Median interval between the first and the last study was 84 months (range 24–180); the majority of patients had at least six serial MRIs (see supplementary material). The linear mixed model estimated a mean growth of 0.28 cm/year. However, the line plot analysis suggested that tumour growth is very slow in the first 7 years from the baseline evaluation, while it substantially accelerates thereafter (figure 1). This was confirmed by the custom hypothesis test (estimated mean growth for years 1 to 7=0.1 cm/year, estimated mean growth for years 7 to 10=0.6 cm/year, p<0.0001). An oligocystic/macrocystic radiologic pattern on MRI (p=0.0001) and a personal history of other non-pancreatic malignancies (p=0.022) were found to be significant predictors of tumour growth in the tests for fixed effects. From the covariance parameters (Wald statistics), we can deduce that tumour growth increases with age (p=0.0001), while diameter at the time of diagnosis has no significant effect on tumour growth (p=0.475). Results from tests of fixed effects (with estimated tumour growth rates) and from tests of random effects are outlined in table 2. Line plots of the estimated marginal means stratified by significant fixed effects are shown in figure 2 (see supplementary material for non-significant factors).
According to the assumptions of a linear mixed model, the effects of significant predictors of tumour growth are cumulative. This aspect, however, could not be strictly verified due to the small number of combined events observed, but a more rapid tumour growth when two significant factors were present may be speculated.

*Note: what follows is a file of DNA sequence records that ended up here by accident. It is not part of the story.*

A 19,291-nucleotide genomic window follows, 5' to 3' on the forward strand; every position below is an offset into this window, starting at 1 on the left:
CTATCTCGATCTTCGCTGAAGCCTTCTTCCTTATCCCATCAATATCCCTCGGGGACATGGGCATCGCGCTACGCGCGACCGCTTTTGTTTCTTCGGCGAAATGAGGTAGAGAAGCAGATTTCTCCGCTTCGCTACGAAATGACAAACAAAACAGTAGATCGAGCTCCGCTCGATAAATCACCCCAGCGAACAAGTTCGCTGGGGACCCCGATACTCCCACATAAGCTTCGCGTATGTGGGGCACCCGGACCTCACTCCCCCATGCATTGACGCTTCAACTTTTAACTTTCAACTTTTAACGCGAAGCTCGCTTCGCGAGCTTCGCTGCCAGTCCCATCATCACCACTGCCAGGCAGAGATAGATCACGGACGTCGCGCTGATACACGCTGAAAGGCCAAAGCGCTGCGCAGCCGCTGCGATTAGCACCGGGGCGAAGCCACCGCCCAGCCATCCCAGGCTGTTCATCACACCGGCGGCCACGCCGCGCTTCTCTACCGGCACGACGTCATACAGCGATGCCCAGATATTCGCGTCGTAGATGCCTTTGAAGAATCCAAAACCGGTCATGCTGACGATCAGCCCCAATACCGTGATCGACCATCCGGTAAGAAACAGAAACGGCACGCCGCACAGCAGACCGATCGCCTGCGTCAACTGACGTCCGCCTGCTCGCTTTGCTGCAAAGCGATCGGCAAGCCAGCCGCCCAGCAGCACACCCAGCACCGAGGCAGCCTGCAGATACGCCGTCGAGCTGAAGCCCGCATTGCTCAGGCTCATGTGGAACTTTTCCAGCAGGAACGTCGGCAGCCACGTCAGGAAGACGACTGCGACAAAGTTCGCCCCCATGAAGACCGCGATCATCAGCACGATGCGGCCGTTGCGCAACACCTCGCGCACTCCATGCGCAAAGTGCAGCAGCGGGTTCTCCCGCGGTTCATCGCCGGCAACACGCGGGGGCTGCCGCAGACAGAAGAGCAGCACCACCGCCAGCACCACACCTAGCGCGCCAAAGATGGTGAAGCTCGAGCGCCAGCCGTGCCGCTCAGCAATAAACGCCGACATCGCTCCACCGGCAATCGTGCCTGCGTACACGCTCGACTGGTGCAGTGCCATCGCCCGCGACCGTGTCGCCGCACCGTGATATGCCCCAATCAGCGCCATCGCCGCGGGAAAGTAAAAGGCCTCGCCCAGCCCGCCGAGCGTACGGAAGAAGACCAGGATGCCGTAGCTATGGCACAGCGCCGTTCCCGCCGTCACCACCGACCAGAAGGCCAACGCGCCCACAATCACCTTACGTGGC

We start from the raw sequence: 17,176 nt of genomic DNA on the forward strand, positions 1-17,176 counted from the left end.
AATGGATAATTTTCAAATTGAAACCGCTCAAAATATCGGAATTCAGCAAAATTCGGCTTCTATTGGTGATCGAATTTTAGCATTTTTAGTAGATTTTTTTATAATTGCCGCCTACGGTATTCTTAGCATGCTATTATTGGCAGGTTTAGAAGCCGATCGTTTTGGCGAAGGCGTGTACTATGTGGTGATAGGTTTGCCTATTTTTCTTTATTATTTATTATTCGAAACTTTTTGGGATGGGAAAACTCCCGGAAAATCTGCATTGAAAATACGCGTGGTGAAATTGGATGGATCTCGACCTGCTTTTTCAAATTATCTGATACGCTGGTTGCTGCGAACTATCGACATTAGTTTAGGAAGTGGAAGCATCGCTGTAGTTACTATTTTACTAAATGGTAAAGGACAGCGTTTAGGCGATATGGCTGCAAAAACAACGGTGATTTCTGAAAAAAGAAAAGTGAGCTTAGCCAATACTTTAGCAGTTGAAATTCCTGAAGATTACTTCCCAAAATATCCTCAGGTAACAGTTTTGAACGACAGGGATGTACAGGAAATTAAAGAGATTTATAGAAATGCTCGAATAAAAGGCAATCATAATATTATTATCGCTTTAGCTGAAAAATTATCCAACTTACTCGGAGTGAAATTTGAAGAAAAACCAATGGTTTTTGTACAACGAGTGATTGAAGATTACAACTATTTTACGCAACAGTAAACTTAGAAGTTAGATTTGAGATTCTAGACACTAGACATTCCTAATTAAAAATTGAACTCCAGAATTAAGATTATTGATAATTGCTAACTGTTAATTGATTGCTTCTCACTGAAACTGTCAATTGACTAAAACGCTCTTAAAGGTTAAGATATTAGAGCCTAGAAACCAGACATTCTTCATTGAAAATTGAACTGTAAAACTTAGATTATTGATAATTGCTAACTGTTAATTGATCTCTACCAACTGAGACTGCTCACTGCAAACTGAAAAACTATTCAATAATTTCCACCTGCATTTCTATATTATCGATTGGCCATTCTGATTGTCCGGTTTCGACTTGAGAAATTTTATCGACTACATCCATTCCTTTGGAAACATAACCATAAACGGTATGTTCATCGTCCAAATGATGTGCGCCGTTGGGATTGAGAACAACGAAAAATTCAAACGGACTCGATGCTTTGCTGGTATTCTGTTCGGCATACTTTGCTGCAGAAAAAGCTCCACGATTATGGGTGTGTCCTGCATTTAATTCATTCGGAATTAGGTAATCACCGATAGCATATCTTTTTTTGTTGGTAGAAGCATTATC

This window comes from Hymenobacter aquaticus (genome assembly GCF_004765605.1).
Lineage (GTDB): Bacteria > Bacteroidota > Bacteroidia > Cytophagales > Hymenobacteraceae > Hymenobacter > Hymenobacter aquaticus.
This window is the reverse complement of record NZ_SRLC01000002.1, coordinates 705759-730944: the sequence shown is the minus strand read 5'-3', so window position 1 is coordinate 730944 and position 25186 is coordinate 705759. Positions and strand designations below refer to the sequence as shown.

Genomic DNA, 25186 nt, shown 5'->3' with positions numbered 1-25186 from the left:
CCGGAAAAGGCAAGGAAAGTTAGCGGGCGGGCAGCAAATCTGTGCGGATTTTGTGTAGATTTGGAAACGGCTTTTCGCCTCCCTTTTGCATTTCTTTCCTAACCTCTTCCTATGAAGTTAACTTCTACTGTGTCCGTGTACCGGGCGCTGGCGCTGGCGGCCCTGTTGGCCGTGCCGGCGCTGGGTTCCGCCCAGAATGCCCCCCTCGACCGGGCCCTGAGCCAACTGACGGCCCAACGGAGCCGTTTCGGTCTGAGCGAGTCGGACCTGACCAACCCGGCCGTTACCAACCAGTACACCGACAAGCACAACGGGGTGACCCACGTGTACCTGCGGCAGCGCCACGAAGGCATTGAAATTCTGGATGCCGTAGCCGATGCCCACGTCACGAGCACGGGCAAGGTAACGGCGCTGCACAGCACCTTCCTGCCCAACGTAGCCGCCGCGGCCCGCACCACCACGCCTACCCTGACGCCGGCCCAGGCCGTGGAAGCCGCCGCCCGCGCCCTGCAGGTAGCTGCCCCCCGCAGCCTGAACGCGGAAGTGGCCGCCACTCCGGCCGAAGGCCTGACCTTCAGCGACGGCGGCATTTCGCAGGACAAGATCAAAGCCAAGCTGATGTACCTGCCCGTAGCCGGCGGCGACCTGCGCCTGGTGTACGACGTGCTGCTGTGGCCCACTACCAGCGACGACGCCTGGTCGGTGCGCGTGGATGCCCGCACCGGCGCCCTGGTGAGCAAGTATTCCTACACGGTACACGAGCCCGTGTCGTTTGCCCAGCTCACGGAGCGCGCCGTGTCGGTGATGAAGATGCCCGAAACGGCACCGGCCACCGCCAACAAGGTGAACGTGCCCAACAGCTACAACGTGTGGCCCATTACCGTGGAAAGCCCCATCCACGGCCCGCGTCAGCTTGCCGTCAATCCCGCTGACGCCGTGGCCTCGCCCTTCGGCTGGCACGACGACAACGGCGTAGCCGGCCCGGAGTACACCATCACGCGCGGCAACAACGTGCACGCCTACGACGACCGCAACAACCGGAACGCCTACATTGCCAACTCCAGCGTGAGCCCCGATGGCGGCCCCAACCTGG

One hundred and twenty-two out of 145 patients (84.1%) remained in follow-up, while 23 (15.9%) underwent a pancreatic resection during this period of surveillance. Median time to resection was 48 months from the baseline evaluation (range 12–132). Among the 23 patients who underwent resection, four (all with microcystic lesions) chose resection despite a minimal tumour growth. In the other 19 patients, the main indication for resection was an increase of tumour size. Concomitant abdominal symptoms developed in eight patients. Overall, in 14 of 19 patients, a factor with a fixed effect on tumour growth (according to the model shown here) was present. In particular, 10 patients had an oligocystic/macrocystic SCN, and four had a history of other non-pancreatic malignancies. In four patients, a constant tumour growth occurred (resection was undertaken at 1, 2, 4 and 5 years, respectively), while in the remaining patient, a rapid increase in growth rate was observed between the ninth and the tenth year from the time of diagnosis. The resection rate of oligocystic/macrocystic lesions (10/21, 47.6%) was greater than that of the microcystic counterpart (9/120, 7.5%, excluding the four patients who chose resection), with a p<0.0001 (Fisher exact test) and an OR of 11.21 (95% CI 3.75 to 33.45). Similarly, the resection rate of patients with a history of other non-pancreatic malignancies (4/16, 25%) was greater than that of other patients (15/125, 12%), but this did not reach statistical significance (p=0.232, 95% CI 0.69 to 8.56, Fisher exact test). Mean baseline tumour diameter in resected patients was only 28.74 mm (SD=13.5, range 15–80). Pathological analysis confirmed the diagnosis of SCN in all the resection specimens. There were no cases of serous cystadenocarcinoma.